POKHARA, Nepal (AP) — A plane making a 27-minute flight to a Nepal tourist town crashed into a gorge Sunday while attempting to land at a newly opened airport, killing at least 68 of the 72 people aboard. At least one witness reported hearing cries for help from within the fiery wreck, the country’s deadliest airplane accident in three decades.
Hours after dark, scores of onlookers crowded around the crash site near the airport in the resort town of Pokhara as rescue workers combed the wreckage on the edge of the cliff and in the ravine below. Officials suspended the search for the four missing people overnight and planned to resume looking Monday.
Local resident Bishnu Tiwari, who rushed to the crash site near the Seti River to help search for bodies, said the rescue efforts were hampered by thick smoke and a raging fire.
“The flames were so hot that we couldn’t go near the wreckage. I heard a man crying for help, but because of the flames and smoke we couldn’t help him,” Tiwari said.
It was not immediately clear what caused the accident, Nepal’s Civil Aviation Authority said.
A witness said he saw the aircraft spinning violently in the air after it began descending to land, watching from the terrace of his house. Finally, Gaurav Gurung said, the plane fell nose-first towards its left and crashed into the gorge.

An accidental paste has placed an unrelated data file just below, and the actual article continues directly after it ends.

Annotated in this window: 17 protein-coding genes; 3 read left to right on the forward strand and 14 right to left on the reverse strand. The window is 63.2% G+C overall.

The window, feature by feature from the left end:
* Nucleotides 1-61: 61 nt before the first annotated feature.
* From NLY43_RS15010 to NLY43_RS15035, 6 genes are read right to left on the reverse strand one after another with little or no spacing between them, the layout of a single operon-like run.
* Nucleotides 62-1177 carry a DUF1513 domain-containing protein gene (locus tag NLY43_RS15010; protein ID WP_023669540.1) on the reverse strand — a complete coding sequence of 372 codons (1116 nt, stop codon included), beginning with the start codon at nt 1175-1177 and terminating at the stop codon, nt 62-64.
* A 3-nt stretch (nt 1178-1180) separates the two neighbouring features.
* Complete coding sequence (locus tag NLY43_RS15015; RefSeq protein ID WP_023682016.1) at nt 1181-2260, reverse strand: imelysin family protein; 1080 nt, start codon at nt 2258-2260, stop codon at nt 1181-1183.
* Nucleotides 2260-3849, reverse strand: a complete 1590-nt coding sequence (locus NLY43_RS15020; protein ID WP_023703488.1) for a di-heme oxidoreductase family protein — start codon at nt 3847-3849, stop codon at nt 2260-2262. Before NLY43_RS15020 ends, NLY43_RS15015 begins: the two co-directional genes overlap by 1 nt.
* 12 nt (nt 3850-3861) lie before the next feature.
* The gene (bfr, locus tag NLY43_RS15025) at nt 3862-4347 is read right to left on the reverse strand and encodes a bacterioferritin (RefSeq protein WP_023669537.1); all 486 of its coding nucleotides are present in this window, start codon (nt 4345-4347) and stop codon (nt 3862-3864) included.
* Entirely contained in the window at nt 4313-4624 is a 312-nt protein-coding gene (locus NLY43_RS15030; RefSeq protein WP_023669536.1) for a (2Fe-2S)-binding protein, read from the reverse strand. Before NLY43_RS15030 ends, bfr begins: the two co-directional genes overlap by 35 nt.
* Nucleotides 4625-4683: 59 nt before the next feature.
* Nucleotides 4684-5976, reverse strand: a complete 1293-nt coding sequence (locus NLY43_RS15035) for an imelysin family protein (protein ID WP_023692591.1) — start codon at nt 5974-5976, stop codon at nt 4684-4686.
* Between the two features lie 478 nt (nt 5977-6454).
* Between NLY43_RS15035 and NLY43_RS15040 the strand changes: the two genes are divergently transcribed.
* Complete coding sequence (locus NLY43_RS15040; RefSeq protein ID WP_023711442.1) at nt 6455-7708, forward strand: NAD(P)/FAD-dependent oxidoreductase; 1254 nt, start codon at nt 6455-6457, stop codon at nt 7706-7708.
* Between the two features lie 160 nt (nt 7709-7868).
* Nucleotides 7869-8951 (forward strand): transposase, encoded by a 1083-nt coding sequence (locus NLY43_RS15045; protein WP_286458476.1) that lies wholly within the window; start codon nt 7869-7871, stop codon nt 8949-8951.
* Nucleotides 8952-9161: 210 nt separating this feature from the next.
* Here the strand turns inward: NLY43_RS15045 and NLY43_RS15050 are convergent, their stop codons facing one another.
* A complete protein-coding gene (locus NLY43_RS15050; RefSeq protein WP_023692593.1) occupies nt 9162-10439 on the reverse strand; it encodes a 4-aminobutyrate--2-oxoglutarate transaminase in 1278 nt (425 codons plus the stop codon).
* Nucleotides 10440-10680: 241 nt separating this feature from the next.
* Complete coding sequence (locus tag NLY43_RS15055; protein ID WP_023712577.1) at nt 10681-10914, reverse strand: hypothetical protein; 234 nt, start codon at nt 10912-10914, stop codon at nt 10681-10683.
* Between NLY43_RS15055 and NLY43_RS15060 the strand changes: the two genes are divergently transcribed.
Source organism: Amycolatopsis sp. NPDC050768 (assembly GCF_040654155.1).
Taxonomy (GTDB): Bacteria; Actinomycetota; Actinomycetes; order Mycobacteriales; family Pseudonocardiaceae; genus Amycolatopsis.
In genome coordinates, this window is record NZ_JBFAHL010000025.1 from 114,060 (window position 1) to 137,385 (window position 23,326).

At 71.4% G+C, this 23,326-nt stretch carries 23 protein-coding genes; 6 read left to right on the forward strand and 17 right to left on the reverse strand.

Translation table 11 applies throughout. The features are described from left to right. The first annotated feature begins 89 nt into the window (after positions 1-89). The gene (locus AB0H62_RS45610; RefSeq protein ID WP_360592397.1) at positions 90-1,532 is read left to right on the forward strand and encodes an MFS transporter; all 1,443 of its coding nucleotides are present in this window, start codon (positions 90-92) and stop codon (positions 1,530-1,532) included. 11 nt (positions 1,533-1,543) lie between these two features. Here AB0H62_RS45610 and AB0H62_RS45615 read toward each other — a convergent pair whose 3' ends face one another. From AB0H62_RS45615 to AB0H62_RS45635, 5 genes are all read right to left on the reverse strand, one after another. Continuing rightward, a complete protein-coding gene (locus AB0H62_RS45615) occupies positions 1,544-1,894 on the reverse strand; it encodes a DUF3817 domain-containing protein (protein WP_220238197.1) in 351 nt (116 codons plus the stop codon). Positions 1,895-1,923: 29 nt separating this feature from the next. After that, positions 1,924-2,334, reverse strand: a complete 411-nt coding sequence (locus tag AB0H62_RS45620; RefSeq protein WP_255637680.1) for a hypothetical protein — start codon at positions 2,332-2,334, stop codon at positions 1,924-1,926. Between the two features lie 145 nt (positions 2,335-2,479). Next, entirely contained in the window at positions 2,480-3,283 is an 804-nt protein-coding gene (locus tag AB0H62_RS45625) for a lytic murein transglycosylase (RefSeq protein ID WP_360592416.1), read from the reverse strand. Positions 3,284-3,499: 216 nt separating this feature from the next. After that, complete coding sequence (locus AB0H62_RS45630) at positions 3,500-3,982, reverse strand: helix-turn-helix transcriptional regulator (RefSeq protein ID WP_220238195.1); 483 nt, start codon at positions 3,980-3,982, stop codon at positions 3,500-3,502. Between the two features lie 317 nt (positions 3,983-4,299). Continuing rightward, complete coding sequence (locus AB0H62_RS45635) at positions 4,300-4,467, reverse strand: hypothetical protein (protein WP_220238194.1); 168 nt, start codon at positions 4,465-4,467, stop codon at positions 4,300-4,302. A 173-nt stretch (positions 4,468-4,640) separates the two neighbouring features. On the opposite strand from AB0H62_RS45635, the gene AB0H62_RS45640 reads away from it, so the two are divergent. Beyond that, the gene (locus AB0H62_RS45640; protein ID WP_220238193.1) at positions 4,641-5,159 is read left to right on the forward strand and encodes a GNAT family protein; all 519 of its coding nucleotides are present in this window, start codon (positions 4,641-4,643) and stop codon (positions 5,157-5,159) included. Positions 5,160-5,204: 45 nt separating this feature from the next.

The aviation authority said the aircraft last made contact with the airport from near Seti Gorge at 10:50 a.m. before crashing.
The twin-engine ATR 72 aircraft, operated by Nepal’s Yeti Airlines, was flying from the capital, Kathmandu, to Pokhara, located 125 miles west. It was carrying 68 passengers including 15 foreign nationals, as well as four crew members, Nepal’s Civil Aviation Authority said in a statement. The foreigners included five Indians, four Russians, two South Koreans, and one each from Ireland, Australia, Argentina and France.
Images and videos shared on Twitter showed plumes of smoke billowing from the crash site, nearly a mile away from Pokhara International Airport. The aircraft’s fuselage was split into multiple parts that were scattered down the gorge.
Firefighters carried bodies, some burned beyond recognition, to hospitals where grief-stricken relatives had assembled. At Kathmandu airport, family members appeared distraught as they were escorted in and at times exchanged heated words with officials as they waited for information.
Tek Bahadur K. C., a senior administrative officer in the Kaski district, said he expected rescue workers to find more bodies at the bottom of the gorge.
Prime Minister Pushpa Kamal Dahal, who rushed to Tribhuvan International Airport in Kathmandu after the crash, set up a panel to investigate the accident.
”The incident was tragic. The full force of the Nepali army, police has been deployed for rescue,” he said.